In the United States, treasure hunting—provided you don’t do it on federal property, which is a felony and can land you in jail—is pretty much a matter of finders-keepers. Laws vary a bit from state to state, but generally speaking, if you find a chest of doubloons in your tomato patch, it’s all yours. (If it’s a rental tomato patch, it’s just half yours—you have to split it with the property owner.)
So far our garden has been a bust for buried treasure. I’ve been digging in it for years, and the most exciting finds to date have been a lot of rocks, a piece of a teacup, and a couple of Lego bricks (Lance and Andy would sympathize)—though there’s a lot to be said for our annual harvest of carrots, potatoes, onions, and beets. After all, people need vegetables. Robinson Crusoe, stranded on his desert island with a parcel of gold and silver retrieved from his wrecked ship, said that he would gladly have traded the whole thing for a handful of peas and beans (and a bottle of ink). It’s important to keep our priorities straight. Treasure is as treasure does. After all, you can’t eat doubloons.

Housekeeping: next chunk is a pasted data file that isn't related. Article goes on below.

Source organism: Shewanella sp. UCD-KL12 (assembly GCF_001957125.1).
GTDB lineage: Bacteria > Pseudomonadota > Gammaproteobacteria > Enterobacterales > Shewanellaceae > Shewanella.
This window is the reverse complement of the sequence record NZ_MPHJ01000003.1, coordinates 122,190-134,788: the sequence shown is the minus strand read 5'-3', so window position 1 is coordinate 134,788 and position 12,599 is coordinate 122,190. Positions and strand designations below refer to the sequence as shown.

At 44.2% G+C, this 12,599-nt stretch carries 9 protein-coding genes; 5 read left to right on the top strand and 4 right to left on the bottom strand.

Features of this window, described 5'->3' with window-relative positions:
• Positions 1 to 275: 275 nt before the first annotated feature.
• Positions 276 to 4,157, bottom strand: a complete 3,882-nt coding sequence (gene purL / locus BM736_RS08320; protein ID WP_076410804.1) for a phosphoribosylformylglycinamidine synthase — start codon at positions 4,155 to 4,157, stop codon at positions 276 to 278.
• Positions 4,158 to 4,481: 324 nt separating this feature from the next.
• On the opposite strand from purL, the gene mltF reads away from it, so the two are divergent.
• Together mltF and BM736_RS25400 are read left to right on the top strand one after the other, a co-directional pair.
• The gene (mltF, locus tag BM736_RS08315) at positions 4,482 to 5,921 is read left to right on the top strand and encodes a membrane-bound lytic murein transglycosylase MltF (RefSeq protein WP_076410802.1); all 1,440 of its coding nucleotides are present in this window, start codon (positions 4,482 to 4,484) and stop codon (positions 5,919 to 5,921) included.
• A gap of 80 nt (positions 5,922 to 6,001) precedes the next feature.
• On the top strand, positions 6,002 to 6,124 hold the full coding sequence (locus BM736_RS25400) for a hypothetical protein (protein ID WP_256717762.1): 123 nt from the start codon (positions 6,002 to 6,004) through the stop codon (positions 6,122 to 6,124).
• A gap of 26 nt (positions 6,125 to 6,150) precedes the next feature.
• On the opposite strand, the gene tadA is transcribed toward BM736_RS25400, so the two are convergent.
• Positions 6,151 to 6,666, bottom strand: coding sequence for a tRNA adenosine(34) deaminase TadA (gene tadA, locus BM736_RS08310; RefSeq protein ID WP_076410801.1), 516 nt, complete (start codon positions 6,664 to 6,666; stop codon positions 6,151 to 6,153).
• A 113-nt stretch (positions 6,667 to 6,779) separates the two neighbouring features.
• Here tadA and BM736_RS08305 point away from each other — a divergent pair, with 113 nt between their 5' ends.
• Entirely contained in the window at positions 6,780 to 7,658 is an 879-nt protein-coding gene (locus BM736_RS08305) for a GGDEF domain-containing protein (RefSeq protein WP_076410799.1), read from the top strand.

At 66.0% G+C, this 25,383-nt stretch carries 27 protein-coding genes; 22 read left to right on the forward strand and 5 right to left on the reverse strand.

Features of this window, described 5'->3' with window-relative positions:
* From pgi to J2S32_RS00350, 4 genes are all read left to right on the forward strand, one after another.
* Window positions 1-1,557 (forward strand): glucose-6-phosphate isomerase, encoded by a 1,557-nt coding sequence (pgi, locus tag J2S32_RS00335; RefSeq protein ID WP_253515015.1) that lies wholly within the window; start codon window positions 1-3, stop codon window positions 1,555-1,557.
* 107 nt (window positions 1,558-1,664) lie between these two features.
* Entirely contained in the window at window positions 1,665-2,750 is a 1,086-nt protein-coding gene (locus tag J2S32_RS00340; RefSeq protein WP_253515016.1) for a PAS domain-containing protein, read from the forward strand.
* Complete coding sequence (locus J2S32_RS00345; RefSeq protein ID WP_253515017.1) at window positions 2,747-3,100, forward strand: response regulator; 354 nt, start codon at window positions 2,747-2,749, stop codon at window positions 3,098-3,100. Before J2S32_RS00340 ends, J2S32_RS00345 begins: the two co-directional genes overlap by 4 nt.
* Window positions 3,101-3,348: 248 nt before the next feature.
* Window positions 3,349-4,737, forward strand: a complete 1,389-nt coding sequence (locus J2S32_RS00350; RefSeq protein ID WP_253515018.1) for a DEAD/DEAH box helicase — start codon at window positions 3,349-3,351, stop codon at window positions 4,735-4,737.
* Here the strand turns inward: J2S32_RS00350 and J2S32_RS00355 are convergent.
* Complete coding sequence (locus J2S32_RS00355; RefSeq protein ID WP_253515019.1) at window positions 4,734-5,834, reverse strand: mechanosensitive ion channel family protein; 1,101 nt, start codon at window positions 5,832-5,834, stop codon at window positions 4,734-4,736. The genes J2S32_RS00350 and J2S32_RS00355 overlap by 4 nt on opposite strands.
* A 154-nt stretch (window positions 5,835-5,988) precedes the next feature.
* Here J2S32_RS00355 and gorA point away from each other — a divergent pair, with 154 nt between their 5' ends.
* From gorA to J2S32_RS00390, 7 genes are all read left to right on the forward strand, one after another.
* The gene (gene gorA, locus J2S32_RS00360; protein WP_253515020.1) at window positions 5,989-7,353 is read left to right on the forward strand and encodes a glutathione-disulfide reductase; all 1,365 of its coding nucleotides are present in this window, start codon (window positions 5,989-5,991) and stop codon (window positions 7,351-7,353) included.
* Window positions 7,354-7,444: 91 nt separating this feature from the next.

Still, I can’t help hoping.
It’s known for a fact that Samuel de Champlain passed by our way in 1609 with a flotilla of 24 canoes. Wouldn’t you think some long-ago French explorer might—just possibly—have left behind a little bag of gold? ❖
This article was published originally in 2021, in GreenPrints Issue #126.